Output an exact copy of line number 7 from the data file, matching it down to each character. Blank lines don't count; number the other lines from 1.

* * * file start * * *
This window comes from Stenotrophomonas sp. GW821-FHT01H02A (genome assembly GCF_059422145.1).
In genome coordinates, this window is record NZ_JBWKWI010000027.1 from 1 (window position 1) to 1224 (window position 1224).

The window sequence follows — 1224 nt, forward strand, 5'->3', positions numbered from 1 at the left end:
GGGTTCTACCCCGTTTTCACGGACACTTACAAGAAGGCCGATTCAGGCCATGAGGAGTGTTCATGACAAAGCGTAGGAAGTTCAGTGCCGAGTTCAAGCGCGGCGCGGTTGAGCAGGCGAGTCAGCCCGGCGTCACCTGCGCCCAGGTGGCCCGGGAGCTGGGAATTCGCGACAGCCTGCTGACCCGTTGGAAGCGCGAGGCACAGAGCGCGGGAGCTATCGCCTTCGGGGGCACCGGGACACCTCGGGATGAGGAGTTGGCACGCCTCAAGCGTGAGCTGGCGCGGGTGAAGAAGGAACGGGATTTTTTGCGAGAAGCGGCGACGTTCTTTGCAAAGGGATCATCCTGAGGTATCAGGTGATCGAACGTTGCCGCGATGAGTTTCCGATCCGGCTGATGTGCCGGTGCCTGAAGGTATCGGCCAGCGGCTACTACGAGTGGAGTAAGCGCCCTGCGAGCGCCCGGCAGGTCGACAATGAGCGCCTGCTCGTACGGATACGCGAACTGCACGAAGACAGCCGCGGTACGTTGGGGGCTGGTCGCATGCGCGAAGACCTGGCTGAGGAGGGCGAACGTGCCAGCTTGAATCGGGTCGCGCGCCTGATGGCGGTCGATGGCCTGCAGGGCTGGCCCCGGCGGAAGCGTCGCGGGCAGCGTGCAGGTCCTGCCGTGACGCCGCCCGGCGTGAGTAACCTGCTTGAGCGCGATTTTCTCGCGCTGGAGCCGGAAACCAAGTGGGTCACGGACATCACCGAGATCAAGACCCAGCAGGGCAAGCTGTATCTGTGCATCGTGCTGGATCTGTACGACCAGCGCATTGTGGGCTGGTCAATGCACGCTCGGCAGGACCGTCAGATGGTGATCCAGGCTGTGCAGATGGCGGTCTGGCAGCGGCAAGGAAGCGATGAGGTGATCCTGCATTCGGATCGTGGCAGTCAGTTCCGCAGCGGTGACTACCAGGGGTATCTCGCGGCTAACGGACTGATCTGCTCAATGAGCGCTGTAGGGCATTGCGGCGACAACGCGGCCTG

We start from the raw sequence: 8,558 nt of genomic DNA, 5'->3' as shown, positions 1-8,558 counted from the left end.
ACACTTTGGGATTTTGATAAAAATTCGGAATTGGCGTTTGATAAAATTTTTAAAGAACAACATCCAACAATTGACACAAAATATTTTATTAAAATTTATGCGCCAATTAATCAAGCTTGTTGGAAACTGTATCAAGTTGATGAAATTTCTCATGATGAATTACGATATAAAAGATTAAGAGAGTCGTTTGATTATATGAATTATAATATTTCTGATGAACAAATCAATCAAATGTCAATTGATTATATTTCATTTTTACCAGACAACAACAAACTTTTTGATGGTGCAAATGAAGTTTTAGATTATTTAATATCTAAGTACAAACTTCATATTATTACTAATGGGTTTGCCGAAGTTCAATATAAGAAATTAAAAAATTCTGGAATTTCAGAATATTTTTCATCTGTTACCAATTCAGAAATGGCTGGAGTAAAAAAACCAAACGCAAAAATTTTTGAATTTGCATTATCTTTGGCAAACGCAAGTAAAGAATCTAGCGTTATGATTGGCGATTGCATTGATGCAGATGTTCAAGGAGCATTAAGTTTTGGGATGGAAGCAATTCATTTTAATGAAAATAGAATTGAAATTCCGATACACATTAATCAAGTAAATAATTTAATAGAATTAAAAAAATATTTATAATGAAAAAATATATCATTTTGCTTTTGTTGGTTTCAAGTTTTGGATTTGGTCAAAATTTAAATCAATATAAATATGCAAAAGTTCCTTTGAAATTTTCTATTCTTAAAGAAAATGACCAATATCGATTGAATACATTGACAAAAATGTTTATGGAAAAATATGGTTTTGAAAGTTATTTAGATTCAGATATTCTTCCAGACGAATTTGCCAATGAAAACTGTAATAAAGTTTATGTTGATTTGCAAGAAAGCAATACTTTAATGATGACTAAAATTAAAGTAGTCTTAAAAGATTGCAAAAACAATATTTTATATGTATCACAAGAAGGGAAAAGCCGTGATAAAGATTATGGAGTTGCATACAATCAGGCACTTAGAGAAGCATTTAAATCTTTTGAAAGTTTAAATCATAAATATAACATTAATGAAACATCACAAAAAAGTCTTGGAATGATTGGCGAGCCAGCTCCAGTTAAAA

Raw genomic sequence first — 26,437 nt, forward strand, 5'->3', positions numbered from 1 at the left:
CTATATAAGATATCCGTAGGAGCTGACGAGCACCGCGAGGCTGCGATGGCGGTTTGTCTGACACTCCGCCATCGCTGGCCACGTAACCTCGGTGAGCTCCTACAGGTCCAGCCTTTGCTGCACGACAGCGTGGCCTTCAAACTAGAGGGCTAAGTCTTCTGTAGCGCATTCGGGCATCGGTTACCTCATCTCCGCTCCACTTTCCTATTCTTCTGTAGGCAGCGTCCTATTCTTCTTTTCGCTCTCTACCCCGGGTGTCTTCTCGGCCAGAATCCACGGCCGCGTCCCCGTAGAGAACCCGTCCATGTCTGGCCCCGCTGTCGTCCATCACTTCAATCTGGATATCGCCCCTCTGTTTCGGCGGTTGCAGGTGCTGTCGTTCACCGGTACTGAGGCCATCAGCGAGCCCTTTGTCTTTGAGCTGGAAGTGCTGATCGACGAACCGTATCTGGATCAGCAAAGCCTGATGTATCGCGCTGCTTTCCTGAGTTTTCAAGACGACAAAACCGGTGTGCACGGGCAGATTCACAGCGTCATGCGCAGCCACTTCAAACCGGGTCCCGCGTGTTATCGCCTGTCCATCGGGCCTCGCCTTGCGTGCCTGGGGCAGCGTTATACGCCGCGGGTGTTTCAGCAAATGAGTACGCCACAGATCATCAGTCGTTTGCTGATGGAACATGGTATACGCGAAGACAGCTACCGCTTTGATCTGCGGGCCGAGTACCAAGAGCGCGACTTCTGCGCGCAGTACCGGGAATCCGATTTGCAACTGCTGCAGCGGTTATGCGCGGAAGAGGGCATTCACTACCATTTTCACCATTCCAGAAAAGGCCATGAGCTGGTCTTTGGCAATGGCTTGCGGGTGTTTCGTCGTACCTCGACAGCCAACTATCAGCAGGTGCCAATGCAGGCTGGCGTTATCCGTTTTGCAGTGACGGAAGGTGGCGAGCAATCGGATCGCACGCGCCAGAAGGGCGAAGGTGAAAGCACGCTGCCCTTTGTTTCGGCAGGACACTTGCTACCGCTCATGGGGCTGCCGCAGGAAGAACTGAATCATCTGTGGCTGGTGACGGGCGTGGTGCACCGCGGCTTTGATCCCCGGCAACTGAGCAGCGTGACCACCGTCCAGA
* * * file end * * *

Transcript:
Raw genomic sequence first — 26,437 nt, forward strand, 5'->3', positions numbered from 1 at the left: